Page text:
Probability Basics

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Probability of an Event             

 

The probability of an event is the number of ways it can occur, divided by the total number of possible outcomes. Probability is always a number between 0 (no outcomes lead to the event) and 1(all outcomes lead to the event.) Probability can be expressed as a percent from 0 to 100. For example, when you flip a coin, the probability of getting a head is 1 (it can only occur one way) divided by 2 (total possible outcomes), or 1/2. This may also be expressed as a 50% probability.

Dependent and Independent Events

Two events are independent if the occurrence of one does not affect the probability of the other. Coin tosses and the roll of dice are examples of independent events.

Two events are dependent if the outcome or occurrence of the first changes the probability of the second. For example, the odds of picking an ace from a shuffled deck of 52 playing cards are 4/52 or 1/13. If the card is not replaced, the odds of picking a second ace are changed to 3/51. The odds of picking any other particular card are also affected, because the total number of possible outcomes has changed from 52 to 51.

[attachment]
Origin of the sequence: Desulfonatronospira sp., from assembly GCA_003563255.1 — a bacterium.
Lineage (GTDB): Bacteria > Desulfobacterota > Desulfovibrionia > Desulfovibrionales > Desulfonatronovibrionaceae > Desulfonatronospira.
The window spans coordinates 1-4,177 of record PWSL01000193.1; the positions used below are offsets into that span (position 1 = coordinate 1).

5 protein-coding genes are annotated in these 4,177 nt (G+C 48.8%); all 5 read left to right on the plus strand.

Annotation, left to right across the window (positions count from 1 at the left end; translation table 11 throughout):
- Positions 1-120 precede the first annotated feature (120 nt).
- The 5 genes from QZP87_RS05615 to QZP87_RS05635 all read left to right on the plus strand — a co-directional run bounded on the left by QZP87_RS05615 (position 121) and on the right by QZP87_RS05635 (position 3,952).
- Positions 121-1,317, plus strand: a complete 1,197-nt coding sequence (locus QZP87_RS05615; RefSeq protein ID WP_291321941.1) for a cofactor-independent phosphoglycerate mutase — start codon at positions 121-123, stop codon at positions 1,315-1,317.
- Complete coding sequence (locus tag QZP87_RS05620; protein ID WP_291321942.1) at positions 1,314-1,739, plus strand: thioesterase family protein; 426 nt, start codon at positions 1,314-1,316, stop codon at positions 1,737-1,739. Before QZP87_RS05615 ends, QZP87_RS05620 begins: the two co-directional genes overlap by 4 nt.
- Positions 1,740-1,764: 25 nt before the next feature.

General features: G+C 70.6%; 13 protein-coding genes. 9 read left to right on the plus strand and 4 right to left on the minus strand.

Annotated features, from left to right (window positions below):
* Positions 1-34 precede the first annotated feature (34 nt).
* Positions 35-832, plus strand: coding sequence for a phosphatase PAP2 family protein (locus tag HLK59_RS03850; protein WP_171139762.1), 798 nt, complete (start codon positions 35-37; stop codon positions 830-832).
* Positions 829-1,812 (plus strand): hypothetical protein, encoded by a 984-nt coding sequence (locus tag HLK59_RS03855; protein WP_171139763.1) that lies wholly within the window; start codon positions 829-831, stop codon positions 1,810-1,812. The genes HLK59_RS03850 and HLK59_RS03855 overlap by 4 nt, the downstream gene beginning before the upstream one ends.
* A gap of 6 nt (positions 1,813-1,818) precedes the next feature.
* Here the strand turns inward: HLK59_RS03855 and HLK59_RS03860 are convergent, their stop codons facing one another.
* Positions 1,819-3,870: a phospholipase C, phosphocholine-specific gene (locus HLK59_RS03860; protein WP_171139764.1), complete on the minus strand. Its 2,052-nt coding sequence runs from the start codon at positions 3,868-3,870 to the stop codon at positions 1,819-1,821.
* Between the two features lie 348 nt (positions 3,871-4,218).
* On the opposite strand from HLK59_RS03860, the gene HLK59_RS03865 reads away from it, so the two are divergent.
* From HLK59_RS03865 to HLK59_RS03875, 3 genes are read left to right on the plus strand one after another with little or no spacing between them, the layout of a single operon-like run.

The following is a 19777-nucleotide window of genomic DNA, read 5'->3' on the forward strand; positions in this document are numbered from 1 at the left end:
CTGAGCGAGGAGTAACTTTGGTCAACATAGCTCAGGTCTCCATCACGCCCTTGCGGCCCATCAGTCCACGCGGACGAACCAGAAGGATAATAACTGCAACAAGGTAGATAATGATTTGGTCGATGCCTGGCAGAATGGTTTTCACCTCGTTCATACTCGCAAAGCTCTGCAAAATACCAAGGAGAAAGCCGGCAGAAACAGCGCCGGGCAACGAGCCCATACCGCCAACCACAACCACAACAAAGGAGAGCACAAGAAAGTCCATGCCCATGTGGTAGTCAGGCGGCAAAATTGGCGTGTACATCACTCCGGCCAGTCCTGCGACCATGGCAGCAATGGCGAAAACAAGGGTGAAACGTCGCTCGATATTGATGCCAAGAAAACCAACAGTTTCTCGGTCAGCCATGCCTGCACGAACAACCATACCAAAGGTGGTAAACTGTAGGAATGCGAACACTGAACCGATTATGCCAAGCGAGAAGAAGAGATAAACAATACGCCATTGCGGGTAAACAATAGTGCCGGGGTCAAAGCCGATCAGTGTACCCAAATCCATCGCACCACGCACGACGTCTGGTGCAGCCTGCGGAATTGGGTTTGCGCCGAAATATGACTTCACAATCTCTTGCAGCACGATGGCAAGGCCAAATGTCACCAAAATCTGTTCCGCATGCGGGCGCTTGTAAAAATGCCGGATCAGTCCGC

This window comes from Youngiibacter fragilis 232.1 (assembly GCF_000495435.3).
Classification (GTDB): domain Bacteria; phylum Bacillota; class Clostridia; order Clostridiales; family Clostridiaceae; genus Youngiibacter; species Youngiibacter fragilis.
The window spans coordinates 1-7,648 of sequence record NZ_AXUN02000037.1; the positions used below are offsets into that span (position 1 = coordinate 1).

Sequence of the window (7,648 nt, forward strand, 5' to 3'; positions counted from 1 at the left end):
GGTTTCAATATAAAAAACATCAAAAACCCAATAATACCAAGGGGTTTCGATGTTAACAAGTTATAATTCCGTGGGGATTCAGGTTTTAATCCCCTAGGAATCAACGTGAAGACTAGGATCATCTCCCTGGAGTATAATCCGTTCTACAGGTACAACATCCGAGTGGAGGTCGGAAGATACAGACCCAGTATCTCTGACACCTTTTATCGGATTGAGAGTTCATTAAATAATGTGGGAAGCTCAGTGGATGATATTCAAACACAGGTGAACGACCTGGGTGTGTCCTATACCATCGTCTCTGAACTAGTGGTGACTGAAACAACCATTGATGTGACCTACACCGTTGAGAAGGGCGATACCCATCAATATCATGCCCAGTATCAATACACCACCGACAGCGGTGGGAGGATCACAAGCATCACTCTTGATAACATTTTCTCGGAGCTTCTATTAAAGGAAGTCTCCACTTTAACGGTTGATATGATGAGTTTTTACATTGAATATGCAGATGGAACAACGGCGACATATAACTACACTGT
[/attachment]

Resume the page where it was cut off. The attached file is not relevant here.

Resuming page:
Mutually Exclusive Events

Mutually exclusive events are events that can’t happen simultaneously, such as getting both heads and tails on the same coin toss. When two events are mutually exclusive, the probability that one or the other will occur is the sum of the probability of each event. For example, when you roll a six-sided die, the probability of getting either a 3 or a 4 is the sum of the probability of each, or 1/6 + 1/6= 2/6 or 1/3.

Probability of Multiple Events

To find the probability of two independent events that occur in sequence, multiply the probabilities of the events occurring separately. For example, the odds of tossing three heads in a row are ½ x ½ x ½ or 1/8.

Events vs. Outcomes

When you roll a six-sided die, there are six equally-possible outcomes. Rolling the number four, for example, is an event that corresponds to the outcome of 4, and therefore has a 1/6 chance of occurring.

You can combine outcomes to define different events with different probabilities. For example, when rolling a six-sided die, an even number is an event that corresponds to three outcomes (rolling 2, 4 or 6). Therefore the probability is 3/6 or 50%.

Complement of an Event

The complement of an event is the set of all outcomes that do not lead to the event. If you know the probability of an event, you can find the probability of its complement by subtracting the probability of the event from 1. For example, given that the probability of rolling a 5 is 1/6, the probability of its complement – rolling 1, 2, 3, 4 or 6 – is equal to 1-1/6 or 5/6.

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